On the Love of God, by the French Jesuit Priest John Nicholas Grou, SJ. (18th C. E.)
4. The Path of the Just
Excerpts from the Jewish Classic, by the much esteemed Rabbi Moshe Chayim Luzzatto (18th Century C. E. American spelling retained.)
The practice of lovingkindness is of central importance to the Saintly, for “Saintliness” itself derives from “lovingkindness.” And our Sages of blessed memory have said (Avoth 1.2), “The world stands on three things,” one of which is lovingkindness. They have numbered it (Peah 1.1) among those things whose fruits a man eats in this world and whose essence endures for his reward in the World to Come. And they have said (Sotah 14a), “R. Simlai learned, “The Torah begins and ends with lovingkindness.” “Rava learned (Ye vamoth 79a), ‘All who possess these three traits are without question of the seed of our father Abraham mercy, shyness, and lovingkindness.'” R. Eleazar said (Sukkah 49b), “Lovingkindness is greater than charity, as it is said (Hosea 10: 12), ‘Sow for yourselves with charity and reap with lovingkindness’.” “Lovingkindness is greater than charity in three ways: Charity is performed with one’s wealth, and lovingkindness with one’s body; charity is given to the poor, and lovingkindness to rich and poor alike; charity is given only to the living, and lovingkindness to the living and the dead alike.” And (Sizabbad~ 151b), “‘And He will give you mercy and He will have mercy upon you (Deuteronomy 13: 18) — Heaven is merciful to all who have mercy upon their fellow creatures. ” This is self-evident; for since the Holy One Blessed be He pays measure for measure, one who is merciful towards his fellow creatures and treats them with Iovingkindness is deserving of mercy and of absolution of his sins in lovingkindness. As our Sages of blessed memory have said (Rash Hashanah 17a), “Whose sins does He forgive? The sins of one who overlooks an injustice committed against him.” And if one is unwilling to forego his claims or to act with lovingkindness, it follows that he, too, is to be treated only in accordance with strict justice.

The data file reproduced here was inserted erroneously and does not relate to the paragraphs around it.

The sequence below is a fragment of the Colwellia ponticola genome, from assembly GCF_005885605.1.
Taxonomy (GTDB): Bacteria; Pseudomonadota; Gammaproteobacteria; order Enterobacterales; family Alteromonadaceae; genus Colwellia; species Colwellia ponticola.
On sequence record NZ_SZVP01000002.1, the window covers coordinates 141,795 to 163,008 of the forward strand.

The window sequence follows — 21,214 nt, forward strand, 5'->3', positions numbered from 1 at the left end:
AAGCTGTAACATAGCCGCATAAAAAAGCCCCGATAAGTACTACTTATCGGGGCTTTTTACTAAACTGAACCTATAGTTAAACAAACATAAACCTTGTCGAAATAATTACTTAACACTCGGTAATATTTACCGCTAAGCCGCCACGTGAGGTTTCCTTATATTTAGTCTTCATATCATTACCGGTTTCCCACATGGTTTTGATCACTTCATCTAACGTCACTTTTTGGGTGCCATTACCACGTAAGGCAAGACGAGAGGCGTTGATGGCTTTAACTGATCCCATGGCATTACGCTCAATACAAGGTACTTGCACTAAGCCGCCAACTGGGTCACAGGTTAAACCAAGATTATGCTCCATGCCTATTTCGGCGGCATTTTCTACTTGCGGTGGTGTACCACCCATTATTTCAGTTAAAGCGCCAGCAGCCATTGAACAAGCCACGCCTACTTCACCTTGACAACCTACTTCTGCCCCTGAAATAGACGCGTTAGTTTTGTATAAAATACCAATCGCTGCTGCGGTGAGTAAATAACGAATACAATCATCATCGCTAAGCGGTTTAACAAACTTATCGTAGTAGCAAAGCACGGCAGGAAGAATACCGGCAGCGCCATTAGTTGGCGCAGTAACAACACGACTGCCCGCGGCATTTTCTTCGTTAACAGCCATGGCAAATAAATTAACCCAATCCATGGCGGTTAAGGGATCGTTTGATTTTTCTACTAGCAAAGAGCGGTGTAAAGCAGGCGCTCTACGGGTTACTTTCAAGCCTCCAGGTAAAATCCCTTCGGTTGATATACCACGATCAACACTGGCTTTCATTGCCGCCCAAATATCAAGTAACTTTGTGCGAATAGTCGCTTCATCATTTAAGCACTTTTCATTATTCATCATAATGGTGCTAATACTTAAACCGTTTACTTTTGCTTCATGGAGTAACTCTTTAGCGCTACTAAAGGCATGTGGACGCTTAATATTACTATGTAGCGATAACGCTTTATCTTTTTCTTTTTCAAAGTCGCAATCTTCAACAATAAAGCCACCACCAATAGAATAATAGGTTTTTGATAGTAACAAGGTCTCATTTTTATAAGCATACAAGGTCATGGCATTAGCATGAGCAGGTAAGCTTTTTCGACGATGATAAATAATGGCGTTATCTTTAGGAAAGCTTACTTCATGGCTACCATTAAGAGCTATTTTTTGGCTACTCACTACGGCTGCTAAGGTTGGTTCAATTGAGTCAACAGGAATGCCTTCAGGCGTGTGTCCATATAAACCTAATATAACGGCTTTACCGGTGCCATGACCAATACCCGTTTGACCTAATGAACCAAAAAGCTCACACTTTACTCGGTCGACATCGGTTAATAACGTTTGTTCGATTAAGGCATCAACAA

Who could abide it if the Holy One Blessed be He acted on the basis of justice alone? King David prayed (Psalms 143: 2), “Do not enter into judgment with your servant, for no living creature will be found righteous before You.” One who engages in lovingkindness, however, will receive lovingkindness. And he will receive it in proportion to the extent that he engages in it. David exulted in possessing this good trait to the extent that he sought the good even of those who hated him (Ps. 35: 13), “When they were sick, I put on sackcloth; I tortured my soul with fasting;” and (Ps. 7: 5), “If I have paid back those who served me ill…..”
Included in this category of Saintliness is not causing pain to any creature — even animals — and showing mercy and pity towards them. As it is stated (Proverbs 12: 10), “The righteous man knows the soul of his beast.” There are those who hold (Shabbath 128b) that the Torah itself prohibits the causing of pain to animals, but in any event, it is at least a Rabbinical prohibition.
In fine, mercy and beneficence must be enduringly ingrained in the heart of a Saint. His constant aim must be to give pleasure to his fellow creatures and not cause them any pain…
May the Blessed One in His mercy open our eyes to His Torah, teach us His ways, and lead us in His paths; and may we be worthy of honoring His name and bringing pleasure to Him.
“The honor of God will endure forever; God will be happy in His works”
(Psalms 104: 31).